Employers located in Nevada should review their current screening policies and make the appropriate adjustments to stay in compliance. In addition, employers have the right to review their positions as well to see if any of their safety sensitive positions can be exempted. Since Nevada won’t likely be the last state to enact this type of law, CRC will monitor this trend and post updates as they occur. If you have any questions about your current drug testing policies or you’re in the market to work with a accredited background screening agency, please reach out to CRC’s Business Development team and they’ll be happy to assist.


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New Executive Order Restricts NC Public Sector From Viewing Applicants’ Salary Histories

On April 2nd, North Carolina Governor Roy Cooper signed an executive order prohibiting agencies in his administration from reviewing the salary histories of their job applicants. The Governor stated that this restriction was put in place to reduce the pay gap between men and women in NC. Human Resources and Talent Acquisition managers in the public sector have been directed to comply with this law by removing salary history fields from state employment applications as soon as possible.

North Carolina joins 13 other states such as California, Massachusetts, and Oregon in passing laws restricting employers from asking about salary history. While public private sector employers do not have to abide by the new regulations, the passing of this law may inspire more restrictions in the future. CRC will post more updates to this story if they occur.


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Delta Air Lines to Pay $2.3 Million to Settle FCRA Class Action Lawsuit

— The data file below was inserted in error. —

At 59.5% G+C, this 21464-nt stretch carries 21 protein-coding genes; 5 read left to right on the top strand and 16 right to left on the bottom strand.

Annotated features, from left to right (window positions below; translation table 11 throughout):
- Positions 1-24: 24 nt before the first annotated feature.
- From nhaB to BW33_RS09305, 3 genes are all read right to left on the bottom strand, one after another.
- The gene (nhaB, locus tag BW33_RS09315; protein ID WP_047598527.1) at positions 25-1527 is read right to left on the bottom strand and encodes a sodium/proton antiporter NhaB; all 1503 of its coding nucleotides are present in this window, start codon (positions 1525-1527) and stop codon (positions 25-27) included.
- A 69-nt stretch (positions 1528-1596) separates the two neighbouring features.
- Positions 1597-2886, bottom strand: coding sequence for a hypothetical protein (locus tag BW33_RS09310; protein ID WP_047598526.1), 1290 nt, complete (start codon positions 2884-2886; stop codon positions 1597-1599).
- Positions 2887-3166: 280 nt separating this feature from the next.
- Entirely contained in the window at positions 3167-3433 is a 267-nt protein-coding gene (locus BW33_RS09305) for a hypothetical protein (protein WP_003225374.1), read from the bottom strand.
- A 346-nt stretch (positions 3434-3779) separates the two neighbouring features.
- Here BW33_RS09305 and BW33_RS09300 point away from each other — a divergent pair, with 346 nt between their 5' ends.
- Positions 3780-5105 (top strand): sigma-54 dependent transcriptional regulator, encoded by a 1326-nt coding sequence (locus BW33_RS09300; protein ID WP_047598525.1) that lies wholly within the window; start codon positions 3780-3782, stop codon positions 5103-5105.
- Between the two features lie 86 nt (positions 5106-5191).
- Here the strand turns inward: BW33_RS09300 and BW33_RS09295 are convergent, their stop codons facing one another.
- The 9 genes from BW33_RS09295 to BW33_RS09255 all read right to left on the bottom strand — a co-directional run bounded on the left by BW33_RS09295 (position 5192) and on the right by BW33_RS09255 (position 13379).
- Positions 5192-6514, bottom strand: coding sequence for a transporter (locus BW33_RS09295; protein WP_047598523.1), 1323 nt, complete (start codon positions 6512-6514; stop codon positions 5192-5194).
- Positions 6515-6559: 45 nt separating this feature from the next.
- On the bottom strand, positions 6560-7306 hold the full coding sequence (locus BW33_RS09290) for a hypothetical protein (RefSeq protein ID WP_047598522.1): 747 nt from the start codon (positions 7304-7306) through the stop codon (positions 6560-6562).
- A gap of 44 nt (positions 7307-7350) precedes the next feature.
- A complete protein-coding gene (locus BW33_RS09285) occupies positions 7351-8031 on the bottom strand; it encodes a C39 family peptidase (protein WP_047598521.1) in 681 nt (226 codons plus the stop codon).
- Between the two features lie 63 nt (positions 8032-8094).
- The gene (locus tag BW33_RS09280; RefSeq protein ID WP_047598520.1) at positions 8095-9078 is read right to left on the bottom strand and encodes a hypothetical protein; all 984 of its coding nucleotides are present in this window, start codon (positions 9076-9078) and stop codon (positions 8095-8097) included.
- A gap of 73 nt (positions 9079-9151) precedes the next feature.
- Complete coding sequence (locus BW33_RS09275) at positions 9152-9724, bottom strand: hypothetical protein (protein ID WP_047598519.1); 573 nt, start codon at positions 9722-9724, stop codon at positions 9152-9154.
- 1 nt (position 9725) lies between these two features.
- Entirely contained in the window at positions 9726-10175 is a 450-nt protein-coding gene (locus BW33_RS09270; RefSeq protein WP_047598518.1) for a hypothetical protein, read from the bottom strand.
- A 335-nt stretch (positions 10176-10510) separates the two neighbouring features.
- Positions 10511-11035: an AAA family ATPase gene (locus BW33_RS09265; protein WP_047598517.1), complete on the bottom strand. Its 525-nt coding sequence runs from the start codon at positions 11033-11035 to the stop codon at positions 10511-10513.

Delta Airlines has agreed to pay $2.3 Million to settle a class action lawsuit for alleged Fair Credit Reporting Act (FCRA) violations. Approximately 44,000 applicants were affected and are eligible to collect a portion of the settlement. According to the plaintiffs, Delta’s forms contained extraneous and misleading information that could not be understood without an in-depth review of the FCRA. Under the FCRA, employers are required to provide clear and conspicuous disclosure, on a document consisting solely of the disclosure, as well as obtain the consumer’s written authorization prior to procuring the consumer report. This means that any extraneous information such as a release of liability or any other information that detracts from the notice should not be on the disclosure and including it there can result in legal and monetary repercussions.

Cases like this should serve as a reminder to employers to review their FCRA forms, in particular their Disclosure and Authorization forms, as well as their Adverse Action forms. Employers should also leverage their background screening provider for assistance with FCRA compliance. Although background screening providers cannot (and should not) provide legal counsel, experienced and accredited background screening providers can provide end users with valuable tools and resources to help them comply with the Fair Credit Reporting Act and its analogous state laws.